KINGSTON, R.I. – October 26, 2012 –Lounges for studying and socializing are just about everywhere you look. Courtyards and rain gardens are beautiful and functional. A four-story glass bridge that connects the two wings of Hillside Hall adds sparkle to the south end of the residential section of campus, whether day or night.
The University of Rhode Island community will celebrate all of those features and more when it holds its formal opening and ribbon cutting for Hillside Hall, the $42 million, 429-bed residence hall Saturday, Oct. 27 at 9:30 a.m. in the building’s courtyard, 140 Campus Ave.
“There are a lot of places for us to do work together, and there’s also the giant sky lounge on every floor, so that’s where everybody can come together,” said Joe Walter, a freshman pharmacy major from Bayonne, N.J.
“We’re really excited to be able to study in the new study rooms,” said Beth Aldrich, a freshman pharmacy major from Coventry, “They’re so nice.”
“It’s really eco-friendly,” said Billie Burke, a freshman medical laboratory science major from West Warwick, “It looks so much bigger and the ceilings are a lot higher.”
The 120,000 square-foot structure is located at Campus Avenue, north of Fraternity Circle and east of Barlow Hall. The five-story east wing is exclusively residential, while the four-story, west wing’s first floor is home to the Housing and Residential Life Offices. No taxpayer funds were used to construct the most energy efficient residence hall on campus.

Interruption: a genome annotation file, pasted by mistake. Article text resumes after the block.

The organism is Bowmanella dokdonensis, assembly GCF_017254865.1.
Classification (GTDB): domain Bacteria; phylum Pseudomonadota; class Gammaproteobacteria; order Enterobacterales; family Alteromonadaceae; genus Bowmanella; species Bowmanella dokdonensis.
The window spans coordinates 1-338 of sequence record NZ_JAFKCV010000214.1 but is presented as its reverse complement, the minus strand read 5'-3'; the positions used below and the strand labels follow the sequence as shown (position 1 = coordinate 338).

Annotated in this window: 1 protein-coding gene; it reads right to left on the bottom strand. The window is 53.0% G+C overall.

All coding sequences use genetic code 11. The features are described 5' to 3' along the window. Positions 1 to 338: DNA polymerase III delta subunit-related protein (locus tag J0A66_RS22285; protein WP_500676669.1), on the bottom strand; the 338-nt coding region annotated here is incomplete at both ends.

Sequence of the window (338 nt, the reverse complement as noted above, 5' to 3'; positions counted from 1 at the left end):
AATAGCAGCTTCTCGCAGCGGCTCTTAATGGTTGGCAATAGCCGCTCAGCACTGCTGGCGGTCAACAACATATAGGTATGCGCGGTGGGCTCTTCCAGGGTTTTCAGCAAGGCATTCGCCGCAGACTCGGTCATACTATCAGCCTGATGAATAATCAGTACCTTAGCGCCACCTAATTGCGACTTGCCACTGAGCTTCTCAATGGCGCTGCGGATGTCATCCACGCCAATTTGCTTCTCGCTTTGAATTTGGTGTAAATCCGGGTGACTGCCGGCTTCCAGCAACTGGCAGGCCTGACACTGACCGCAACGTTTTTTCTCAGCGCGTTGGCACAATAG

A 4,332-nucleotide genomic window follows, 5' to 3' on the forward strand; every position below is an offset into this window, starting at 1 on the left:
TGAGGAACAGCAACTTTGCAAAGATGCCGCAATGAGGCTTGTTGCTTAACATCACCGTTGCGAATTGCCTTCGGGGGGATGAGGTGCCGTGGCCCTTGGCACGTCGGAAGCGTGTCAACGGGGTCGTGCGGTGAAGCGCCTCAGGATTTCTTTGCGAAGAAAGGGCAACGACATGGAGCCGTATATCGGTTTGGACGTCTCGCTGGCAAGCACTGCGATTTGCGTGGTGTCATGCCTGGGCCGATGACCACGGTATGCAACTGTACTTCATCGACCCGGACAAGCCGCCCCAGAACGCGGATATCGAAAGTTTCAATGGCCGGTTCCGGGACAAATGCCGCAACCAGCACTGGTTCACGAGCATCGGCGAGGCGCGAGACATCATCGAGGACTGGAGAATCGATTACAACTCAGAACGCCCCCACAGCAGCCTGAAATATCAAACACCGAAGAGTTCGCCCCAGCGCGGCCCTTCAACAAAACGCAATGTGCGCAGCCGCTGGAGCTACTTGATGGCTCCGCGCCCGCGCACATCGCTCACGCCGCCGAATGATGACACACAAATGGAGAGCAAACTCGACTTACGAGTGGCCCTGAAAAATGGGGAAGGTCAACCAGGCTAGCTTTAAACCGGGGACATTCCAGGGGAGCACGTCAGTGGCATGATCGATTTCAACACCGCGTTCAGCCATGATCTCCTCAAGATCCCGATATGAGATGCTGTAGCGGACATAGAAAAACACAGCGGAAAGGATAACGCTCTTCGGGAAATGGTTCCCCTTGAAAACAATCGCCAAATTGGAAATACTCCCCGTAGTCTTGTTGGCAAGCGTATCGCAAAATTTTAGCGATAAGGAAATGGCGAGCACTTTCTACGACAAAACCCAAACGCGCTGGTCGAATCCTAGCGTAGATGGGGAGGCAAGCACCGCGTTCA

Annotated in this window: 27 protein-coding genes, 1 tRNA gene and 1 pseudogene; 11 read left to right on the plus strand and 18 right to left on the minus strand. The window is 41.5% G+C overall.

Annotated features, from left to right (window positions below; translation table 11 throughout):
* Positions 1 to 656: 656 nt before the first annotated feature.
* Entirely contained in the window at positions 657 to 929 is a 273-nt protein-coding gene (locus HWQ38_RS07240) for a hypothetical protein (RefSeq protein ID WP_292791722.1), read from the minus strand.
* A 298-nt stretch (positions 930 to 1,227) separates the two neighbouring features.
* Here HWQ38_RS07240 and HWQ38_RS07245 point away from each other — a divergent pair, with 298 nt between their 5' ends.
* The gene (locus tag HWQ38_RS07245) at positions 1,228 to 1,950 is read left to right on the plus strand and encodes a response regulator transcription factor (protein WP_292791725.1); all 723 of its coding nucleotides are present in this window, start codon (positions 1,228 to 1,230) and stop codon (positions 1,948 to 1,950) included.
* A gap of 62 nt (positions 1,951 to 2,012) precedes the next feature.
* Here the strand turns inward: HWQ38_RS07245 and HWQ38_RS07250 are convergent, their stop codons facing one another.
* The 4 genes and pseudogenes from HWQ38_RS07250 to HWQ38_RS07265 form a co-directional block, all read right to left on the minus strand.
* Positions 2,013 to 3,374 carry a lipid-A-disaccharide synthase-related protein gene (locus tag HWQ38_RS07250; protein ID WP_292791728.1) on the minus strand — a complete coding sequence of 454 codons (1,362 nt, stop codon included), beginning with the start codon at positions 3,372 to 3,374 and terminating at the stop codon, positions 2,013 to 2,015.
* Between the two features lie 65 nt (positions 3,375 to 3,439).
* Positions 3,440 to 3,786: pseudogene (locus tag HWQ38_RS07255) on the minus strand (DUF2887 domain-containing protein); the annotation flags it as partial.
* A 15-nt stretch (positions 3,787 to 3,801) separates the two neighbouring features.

“This striking new residence hall is perfectly consistent with our strategic plan and transformational goals in that it provides for 24/7, multidisciplinary and global learning opportunities in a comfortable, sustainable setting,” URI President David M. Dooley said. “Not only does this building enhance learning among the occupants, it will also help teach our students the importance of environmental sustainability, which will be essential in the decades to come.”
Hillside Hall serves as a living-learning community for pharmacy, nursing and international students, all of whom moved during Columbus Day weekend.
The University is seeking LEED (Leadership in Energy and Environmental Design) Silver certification. Sixty-four solar panels provide hot water for the facility, sun shading fixtures and window vents keep the rooms comfortable while still allowing in generous amounts of light, and landscaping controls and filters storm water before it finally enters White Horn Brook to the west of the campus.
“There are water fountains and you can fill up your water bottle on each floor, so that’s great,” said Walter. “And then in the basement there are 12 washers and dryers, so I don’t think we’ll have to worry about waiting for laundry.”
The new building houses 12 study lounges in its west wing and 15 in its east wing, as well as nine small, gathering spaces in each hallway. A strong architectural feature is the four-story, glass-faced bridge linking the two wings. The structure offers connecting stairways and two-story lounges with outstanding views of the exterior courtyards.
The design of Hillside Hall, which features no-touch water bottle refilling stations and generous use of available light, also recognizes traditional pedestrian traffic to and from Fraternity Circle, the campus’ academic center and other residential neighborhoods with enhanced and enlarged concrete walkways.
The exterior consists of brick, wood, metal and glass, with the brick complementing the surrounding residence halls, and the wood veneer is consistent with the surrounding woods to the east.
Hillside Hall replaces the Terrace Apartments, a dreary, four-building, 54-bed complex on the site of the original quarry where granite was hewn for URI’s oldest buildings, Taft, Davis and Lippitt halls. Some of that granite, excavated during site preparation for Hillside, is now part of the landscaping.